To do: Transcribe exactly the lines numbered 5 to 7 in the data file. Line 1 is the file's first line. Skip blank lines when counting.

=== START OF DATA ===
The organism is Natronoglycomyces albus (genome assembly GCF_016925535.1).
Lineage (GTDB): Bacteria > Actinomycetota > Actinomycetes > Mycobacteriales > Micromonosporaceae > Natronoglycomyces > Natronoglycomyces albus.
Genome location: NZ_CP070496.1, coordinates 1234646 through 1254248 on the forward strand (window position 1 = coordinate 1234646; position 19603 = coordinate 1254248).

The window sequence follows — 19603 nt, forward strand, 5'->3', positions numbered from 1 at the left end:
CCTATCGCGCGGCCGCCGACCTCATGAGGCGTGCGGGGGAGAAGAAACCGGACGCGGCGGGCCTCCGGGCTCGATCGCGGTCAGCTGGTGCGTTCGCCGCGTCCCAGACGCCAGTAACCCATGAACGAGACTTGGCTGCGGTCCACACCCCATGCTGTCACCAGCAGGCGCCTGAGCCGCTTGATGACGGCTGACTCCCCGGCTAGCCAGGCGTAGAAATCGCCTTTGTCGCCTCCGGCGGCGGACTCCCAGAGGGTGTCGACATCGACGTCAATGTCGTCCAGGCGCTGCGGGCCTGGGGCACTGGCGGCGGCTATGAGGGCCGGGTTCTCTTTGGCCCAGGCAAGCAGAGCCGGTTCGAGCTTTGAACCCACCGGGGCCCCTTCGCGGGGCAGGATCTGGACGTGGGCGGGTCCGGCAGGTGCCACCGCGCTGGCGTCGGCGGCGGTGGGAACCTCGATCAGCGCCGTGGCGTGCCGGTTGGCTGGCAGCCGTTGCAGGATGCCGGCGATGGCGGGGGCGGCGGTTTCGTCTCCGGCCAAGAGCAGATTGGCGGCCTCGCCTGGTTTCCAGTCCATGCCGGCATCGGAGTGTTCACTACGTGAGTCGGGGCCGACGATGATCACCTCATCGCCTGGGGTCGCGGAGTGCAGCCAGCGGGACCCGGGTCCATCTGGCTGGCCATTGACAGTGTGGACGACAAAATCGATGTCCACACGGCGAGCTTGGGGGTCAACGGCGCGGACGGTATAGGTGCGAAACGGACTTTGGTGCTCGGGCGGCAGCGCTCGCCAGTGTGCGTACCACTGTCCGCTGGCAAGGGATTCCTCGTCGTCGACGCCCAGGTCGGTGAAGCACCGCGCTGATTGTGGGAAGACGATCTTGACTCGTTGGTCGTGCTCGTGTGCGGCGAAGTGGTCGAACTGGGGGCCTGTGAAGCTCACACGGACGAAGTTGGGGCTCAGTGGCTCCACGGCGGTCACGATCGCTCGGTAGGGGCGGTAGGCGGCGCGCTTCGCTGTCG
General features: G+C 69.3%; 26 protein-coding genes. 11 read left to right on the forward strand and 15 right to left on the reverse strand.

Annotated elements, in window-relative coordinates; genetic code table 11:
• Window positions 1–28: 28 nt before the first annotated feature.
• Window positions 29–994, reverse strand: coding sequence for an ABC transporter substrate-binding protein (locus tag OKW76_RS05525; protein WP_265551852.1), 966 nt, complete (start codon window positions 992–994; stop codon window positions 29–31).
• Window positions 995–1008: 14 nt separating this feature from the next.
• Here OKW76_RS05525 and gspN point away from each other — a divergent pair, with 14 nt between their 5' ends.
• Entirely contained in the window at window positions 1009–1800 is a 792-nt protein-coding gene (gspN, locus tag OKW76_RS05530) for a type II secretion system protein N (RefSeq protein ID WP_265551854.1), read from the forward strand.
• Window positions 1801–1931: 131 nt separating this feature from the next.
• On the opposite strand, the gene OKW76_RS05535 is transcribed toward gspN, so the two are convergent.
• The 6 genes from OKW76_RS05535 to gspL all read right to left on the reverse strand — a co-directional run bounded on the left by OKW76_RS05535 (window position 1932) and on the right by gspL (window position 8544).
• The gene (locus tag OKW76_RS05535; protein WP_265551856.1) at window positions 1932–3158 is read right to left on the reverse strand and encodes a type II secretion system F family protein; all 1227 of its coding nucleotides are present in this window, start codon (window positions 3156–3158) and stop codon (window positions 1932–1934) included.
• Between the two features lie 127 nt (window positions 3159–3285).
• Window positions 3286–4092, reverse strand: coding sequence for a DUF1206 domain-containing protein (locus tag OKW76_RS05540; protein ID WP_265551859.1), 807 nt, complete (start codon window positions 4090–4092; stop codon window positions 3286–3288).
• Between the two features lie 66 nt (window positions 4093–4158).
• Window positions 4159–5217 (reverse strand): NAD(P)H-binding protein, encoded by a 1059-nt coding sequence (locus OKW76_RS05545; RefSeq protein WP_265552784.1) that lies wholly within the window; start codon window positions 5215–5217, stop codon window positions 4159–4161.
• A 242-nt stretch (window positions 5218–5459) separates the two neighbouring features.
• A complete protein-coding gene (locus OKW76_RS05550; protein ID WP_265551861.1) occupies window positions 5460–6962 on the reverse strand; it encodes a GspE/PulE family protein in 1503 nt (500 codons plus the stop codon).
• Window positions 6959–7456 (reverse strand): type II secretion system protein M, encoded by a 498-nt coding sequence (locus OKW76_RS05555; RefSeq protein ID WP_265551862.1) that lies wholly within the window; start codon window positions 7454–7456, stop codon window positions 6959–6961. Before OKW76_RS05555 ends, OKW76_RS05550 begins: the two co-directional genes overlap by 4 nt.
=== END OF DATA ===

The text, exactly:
CCTATCGCGCGGCCGCCGACCTCATGAGGCGTGCGGGGGAGAAGAAACCGGACGCGGCGGGCCTCCGGGCTCGATCGCGGTCAGCTGGTGCGTTCGCCGCGTCCCAGACGCCAGTAACCCATGAACGAGACTTGGCTGCGGTCCACACCCCATGCTGTCACCAGCAGGCGCCTGAGCCGCTTGATGACGGCTGACTCCCCGGCTAGCCAGGCGTAGAAATCGCCTTTGTCGCCTCCGGCGGCGGACTCCCAGAGGGTGTCGACATCGACGTCAATGTCGTCCAGGCGCTGCGGGCCTGGGGCACTGGCGGCGGCTATGAGGGCCGGGTTCTCTTTGGCCCAGGCAAGCAGAGCCGGTTCGAGCTTTGAACCCACCGGGGCCCCTTCGCGGGGCAGGATCTGGACGTGGGCGGGTCCGGCAGGTGCCACCGCGCTGGCGTCGGCGGCGGTGGGAACCTCGATCAGCGCCGTGGCGTGCCGGTTGGCTGGCAGCCGTTGCAGGATGCCGGCGATGGCGGGGGCGGCGGTTTCGTCTCCGGCCAAGAGCAGATTGGCGGCCTCGCCTGGTTTCCAGTCCATGCCGGCATCGGAGTGTTCACTACGTGAGTCGGGGCCGACGATGATCACCTCATCGCCTGGGGTCGCGGAGTGCAGCCAGCGGGACCCGGGTCCATCTGGCTGGCCATTGACAGTGTGGACGACAAAATCGATGTCCACACGGCGAGCTTGGGGGTCAACGGCGCGGACGGTATAGGTGCGAAACGGACTTTGGTGCTCGGGCGGCAGCGCTCGCCAGTGTGCGTACCACTGTCCGCTGGCAAGGGATTCCTCGTCGTCGACGCCCAGGTCGGTGAAGCACCGCGCTGATTGTGGGAAGACGATCTTGACTCGTTGGTCGTGCTCGTGTGCGGCGAAGTGGTCGAACTGGGGGCCTGTGAAGCTCACACGGACGAAGTTGGGGCTCAGTGGCTCCACGGCGGTCACGATCGCTCGGTAGGGGCGGTAGGCGGCGCGCTTCGCTGTCG
General features: G+C 69.3%; 26 protein-coding genes. 11 read left to right on the forward strand and 15 right to left on the reverse strand.

Annotated elements, in window-relative coordinates; genetic code table 11: